Qt Software's Benoit Schillings, chief technologist, called the change an “evolution,” rather than a discontinuation, though. Schillings commented, “A lot of Qt Extended's APIs add functionality specific to a class of devices, such as adding support for Bluetooth, IP telephony, or input devices like touchscreens. Today, those things make sense not only in a mobile device, but in a cross-platform environment. We are taking APIs and functionality specific to the embedded device market and moving it into the mainstream release… so, for example, you will see the Qtopia UI move to other platforms.”

Schillings shrugged off the suggestion that Nokia may wish to focus on Maemo as its mobile Linux stack, commenting that Maemo has a “separate identity.”

Shifting the topic back to Qtopia, Schillings elaborated, “Seven years ago when we built Qtopia, there was a Linux kernel and not much on top of it for embedded developers. So, it was important for someone to go and build the layers that became Qt Extended.”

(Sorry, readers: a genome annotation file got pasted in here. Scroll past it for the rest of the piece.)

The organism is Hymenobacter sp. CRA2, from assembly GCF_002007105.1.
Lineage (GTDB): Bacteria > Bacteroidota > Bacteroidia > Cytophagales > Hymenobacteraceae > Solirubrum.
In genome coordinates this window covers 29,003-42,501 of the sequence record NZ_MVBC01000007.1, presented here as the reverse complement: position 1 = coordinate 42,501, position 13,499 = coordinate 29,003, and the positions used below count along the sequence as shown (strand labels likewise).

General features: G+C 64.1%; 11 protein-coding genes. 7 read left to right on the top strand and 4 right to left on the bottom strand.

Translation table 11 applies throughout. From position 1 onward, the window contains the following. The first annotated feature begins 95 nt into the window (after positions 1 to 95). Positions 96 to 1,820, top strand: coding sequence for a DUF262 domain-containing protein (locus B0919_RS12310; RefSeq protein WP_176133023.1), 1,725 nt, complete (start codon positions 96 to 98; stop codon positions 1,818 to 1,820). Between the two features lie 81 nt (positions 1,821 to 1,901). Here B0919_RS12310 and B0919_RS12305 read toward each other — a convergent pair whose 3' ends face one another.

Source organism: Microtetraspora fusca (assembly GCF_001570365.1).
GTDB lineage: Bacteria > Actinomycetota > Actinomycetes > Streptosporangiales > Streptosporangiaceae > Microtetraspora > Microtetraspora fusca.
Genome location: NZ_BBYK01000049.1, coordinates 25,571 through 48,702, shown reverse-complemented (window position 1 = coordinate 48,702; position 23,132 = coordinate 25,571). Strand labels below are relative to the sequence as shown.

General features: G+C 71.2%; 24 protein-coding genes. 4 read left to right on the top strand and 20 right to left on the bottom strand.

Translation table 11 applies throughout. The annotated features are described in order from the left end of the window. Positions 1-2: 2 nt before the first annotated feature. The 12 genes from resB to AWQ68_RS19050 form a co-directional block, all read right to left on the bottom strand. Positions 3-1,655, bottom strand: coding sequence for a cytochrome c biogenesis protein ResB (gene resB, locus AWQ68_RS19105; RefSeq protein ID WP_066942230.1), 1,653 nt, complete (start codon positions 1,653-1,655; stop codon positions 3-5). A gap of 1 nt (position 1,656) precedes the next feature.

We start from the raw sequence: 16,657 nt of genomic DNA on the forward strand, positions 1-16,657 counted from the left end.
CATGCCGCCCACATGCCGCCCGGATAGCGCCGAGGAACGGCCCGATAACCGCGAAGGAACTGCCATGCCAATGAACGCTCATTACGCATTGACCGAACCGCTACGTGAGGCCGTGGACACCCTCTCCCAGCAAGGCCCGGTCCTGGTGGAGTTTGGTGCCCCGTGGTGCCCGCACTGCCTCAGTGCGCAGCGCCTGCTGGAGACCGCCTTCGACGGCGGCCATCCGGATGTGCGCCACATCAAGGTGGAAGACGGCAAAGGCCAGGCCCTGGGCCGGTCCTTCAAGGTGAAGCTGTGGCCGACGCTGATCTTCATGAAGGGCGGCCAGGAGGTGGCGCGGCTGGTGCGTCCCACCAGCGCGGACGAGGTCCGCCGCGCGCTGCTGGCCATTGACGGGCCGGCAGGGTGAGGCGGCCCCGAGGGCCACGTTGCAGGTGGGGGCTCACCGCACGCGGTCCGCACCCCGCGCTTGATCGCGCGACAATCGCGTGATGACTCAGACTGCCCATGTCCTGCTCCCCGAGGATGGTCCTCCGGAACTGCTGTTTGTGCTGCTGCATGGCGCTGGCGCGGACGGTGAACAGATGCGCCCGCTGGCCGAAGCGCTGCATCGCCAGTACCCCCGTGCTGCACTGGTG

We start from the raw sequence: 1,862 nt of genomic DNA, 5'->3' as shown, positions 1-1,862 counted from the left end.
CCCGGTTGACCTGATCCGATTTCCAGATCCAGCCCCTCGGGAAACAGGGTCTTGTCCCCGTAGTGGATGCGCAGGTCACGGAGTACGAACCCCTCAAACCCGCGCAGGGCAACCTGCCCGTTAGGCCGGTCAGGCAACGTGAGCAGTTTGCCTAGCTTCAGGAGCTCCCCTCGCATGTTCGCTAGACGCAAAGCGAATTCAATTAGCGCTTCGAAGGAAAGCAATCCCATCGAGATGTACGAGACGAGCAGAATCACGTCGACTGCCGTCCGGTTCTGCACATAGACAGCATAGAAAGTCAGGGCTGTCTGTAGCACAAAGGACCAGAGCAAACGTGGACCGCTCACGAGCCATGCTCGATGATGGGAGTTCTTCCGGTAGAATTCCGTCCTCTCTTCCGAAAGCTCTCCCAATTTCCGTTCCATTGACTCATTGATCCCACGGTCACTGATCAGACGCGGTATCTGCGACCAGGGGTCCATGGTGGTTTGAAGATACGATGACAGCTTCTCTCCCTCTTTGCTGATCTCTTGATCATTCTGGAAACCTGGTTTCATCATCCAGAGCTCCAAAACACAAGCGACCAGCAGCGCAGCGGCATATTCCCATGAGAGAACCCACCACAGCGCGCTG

But the Linux community has evolved quite a bit, since then, Schillings observes. Indeed it has. For example, fairly complete — and completely free — stacks like Maemo, Android, and Moblin (among others) continue to mature, posing a challenge for those hoping to commercialize integration efforts like Qt Extended.

Schillings continued, “Today, being cross platform is more important. We do not need to control the entire stack. We want people who write Qt interfaces to be able to have the flexibility to run it on GNOME, and not just KDE. In the end, this will provide a product that is more coherent.”